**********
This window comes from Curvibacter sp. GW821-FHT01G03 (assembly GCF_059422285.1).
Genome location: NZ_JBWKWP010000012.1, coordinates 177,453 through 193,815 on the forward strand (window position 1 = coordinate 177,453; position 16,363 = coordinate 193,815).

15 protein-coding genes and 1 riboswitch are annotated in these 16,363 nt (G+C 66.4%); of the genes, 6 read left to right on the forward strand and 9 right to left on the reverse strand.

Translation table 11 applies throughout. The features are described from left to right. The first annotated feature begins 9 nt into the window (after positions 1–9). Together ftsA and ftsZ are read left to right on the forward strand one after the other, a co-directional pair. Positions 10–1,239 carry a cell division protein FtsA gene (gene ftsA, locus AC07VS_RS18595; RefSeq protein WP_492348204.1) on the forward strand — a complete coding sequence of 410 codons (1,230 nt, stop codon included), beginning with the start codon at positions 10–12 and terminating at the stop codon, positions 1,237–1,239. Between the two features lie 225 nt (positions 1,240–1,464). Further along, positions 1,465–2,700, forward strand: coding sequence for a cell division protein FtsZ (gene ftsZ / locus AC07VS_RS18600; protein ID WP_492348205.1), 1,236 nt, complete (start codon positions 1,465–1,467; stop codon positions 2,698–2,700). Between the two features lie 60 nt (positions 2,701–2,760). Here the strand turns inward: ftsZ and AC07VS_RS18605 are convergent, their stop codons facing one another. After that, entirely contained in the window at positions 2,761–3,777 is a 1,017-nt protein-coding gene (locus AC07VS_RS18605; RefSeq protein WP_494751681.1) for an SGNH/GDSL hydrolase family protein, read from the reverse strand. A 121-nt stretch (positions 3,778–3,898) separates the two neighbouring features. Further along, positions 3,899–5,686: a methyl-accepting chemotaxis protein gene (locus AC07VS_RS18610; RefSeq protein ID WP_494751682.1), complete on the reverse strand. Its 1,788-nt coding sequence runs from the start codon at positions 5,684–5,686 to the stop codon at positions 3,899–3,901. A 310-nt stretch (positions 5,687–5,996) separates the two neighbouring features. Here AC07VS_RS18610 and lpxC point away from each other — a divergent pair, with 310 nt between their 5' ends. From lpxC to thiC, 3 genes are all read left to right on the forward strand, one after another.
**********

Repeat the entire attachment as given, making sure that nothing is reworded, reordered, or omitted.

This window comes from Curvibacter sp. GW821-FHT01G03 (assembly GCF_059422285.1).
Genome location: NZ_JBWKWP010000012.1, coordinates 177,453 through 193,815 on the forward strand (window position 1 = coordinate 177,453; position 16,363 = coordinate 193,815).

15 protein-coding genes and 1 riboswitch are annotated in these 16,363 nt (G+C 66.4%); of the genes, 6 read left to right on the forward strand and 9 right to left on the reverse strand.

Translation table 11 applies throughout. The features are described from left to right. The first annotated feature begins 9 nt into the window (after positions 1–9). Together ftsA and ftsZ are read left to right on the forward strand one after the other, a co-directional pair. Positions 10–1,239 carry a cell division protein FtsA gene (gene ftsA, locus AC07VS_RS18595; RefSeq protein WP_492348204.1) on the forward strand — a complete coding sequence of 410 codons (1,230 nt, stop codon included), beginning with the start codon at positions 10–12 and terminating at the stop codon, positions 1,237–1,239. Between the two features lie 225 nt (positions 1,240–1,464). Further along, positions 1,465–2,700, forward strand: coding sequence for a cell division protein FtsZ (gene ftsZ / locus AC07VS_RS18600; protein ID WP_492348205.1), 1,236 nt, complete (start codon positions 1,465–1,467; stop codon positions 2,698–2,700). Between the two features lie 60 nt (positions 2,701–2,760). Here the strand turns inward: ftsZ and AC07VS_RS18605 are convergent, their stop codons facing one another. After that, entirely contained in the window at positions 2,761–3,777 is a 1,017-nt protein-coding gene (locus AC07VS_RS18605; RefSeq protein WP_494751681.1) for an SGNH/GDSL hydrolase family protein, read from the reverse strand. A 121-nt stretch (positions 3,778–3,898) separates the two neighbouring features. Further along, positions 3,899–5,686: a methyl-accepting chemotaxis protein gene (locus AC07VS_RS18610; RefSeq protein ID WP_494751682.1), complete on the reverse strand. Its 1,788-nt coding sequence runs from the start codon at positions 5,684–5,686 to the stop codon at positions 3,899–3,901. A 310-nt stretch (positions 5,687–5,996) separates the two neighbouring features. Here AC07VS_RS18610 and lpxC point away from each other — a divergent pair, with 310 nt between their 5' ends. From lpxC to thiC, 3 genes are all read left to right on the forward strand, one after another.